Beware of predatory journals

Predatory journals engage to some degree in deception, e.g. lack of rigorous peer review despite claims, identification of prominent scholars on bogus editorial boards, false claims of database indexing, fake impact factors, or phishing schemes masquerading as invitations to publish.  

Predatory journals flourish in the “publish or perish” culture of scholarly research. They accept fees to publish articles from authors often at lower rates than legitimate publishers’ rates. Researchers thereby scale a very low bar for acceptance of their manuscripts but, wittingly or unwittingly, contribute to bad science and risk tarnished professional reputations, while research money is lost to scurrilous companies.  

One example of these entities is OMICS Group Inc., which now owes the US Federal Trade Commission $50 million because “they made deceptive claims to academics and researchers about the nature of their conferences and publications, and hid steep publication fees.”¹

Identifying predatory journals is not easy. Their titles are often purposefully similar to reputable journals. Also, reputable journals may be purchased by disreputable publishers and are switched to a predatory business approach. Unfortunately, there is no perfect “whitelist” or “blacklist” of reputable journals. Physicians should be diligent and skeptical when reading articles and consider these few tips:

  1. Search for clinical literature in databases and directories that have standards for journal inclusion such as MEDLINE, EMBASE, CINAHL (nursing and allied health), PsycINFO (psychiatry and psychology), the Cochrane Database of Systematic Reviews (all available through the College library), and DOAJ (a free journal directory).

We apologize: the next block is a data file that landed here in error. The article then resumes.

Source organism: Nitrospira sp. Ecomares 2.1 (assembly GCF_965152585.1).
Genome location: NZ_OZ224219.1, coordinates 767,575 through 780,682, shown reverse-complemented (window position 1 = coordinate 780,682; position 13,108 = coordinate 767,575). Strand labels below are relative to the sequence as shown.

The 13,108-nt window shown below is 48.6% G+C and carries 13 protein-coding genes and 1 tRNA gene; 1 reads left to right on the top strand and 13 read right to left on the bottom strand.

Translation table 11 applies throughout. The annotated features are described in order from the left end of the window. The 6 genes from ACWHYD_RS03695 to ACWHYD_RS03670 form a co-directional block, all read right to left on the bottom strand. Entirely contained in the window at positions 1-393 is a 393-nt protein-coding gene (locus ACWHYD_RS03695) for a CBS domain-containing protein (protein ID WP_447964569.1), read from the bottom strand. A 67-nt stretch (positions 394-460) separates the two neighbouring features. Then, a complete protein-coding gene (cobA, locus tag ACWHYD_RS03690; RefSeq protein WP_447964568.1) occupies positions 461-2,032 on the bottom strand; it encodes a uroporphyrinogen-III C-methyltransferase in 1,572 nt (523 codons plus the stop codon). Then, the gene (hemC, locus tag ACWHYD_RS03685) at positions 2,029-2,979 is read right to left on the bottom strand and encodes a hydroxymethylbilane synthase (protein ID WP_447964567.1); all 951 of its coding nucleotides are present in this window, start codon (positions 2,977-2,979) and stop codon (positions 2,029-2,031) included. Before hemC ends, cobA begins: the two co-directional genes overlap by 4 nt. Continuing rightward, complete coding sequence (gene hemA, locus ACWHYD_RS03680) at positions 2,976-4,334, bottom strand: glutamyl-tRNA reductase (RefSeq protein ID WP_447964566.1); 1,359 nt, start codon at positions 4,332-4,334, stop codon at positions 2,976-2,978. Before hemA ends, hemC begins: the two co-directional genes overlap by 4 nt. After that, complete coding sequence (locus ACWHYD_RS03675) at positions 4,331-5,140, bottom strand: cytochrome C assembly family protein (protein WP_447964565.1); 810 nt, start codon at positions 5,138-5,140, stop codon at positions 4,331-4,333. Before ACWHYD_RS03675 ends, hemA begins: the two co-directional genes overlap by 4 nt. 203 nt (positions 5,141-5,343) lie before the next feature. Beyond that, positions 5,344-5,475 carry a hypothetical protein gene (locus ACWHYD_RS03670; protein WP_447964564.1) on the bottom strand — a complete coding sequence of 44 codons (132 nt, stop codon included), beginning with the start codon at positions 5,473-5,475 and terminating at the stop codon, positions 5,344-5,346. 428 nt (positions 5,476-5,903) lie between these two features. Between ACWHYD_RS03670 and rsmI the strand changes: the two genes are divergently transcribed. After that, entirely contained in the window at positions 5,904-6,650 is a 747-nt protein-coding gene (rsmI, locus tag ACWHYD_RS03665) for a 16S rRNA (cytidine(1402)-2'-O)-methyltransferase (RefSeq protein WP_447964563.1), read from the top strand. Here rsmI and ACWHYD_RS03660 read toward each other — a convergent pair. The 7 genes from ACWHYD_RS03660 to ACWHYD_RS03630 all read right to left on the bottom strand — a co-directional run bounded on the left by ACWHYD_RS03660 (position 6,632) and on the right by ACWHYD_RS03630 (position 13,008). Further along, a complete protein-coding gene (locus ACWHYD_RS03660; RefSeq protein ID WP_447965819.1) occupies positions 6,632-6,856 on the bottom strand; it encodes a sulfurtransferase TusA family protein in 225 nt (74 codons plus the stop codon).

2. Use resources from academic libraries such as UBC library’s webpage on predatory journals.

  3. Use the checklist at Think. Check. Submit.

The College library has removed over 4,000 unsolicited titles “donated” to its collection by an e-journal vendor in an effort to curate a more relevant and valid supply of journals for registrants to access. The College library will always locate any article that a registrant requests but will try to be increasingly rigorous in the titles that are selected for its online holdings.

Contact the library for other online resources and queries.


  1. Court Rules in FTC’s Favor Against Predatory Academic Publisher OMICS Group; Imposes $50.1 Million Judgment against Defendants That Made False Claims and Hid Publishing Fees. Federal Trade Commission (US). Washington, DC. 2019 Apr 3. Available from: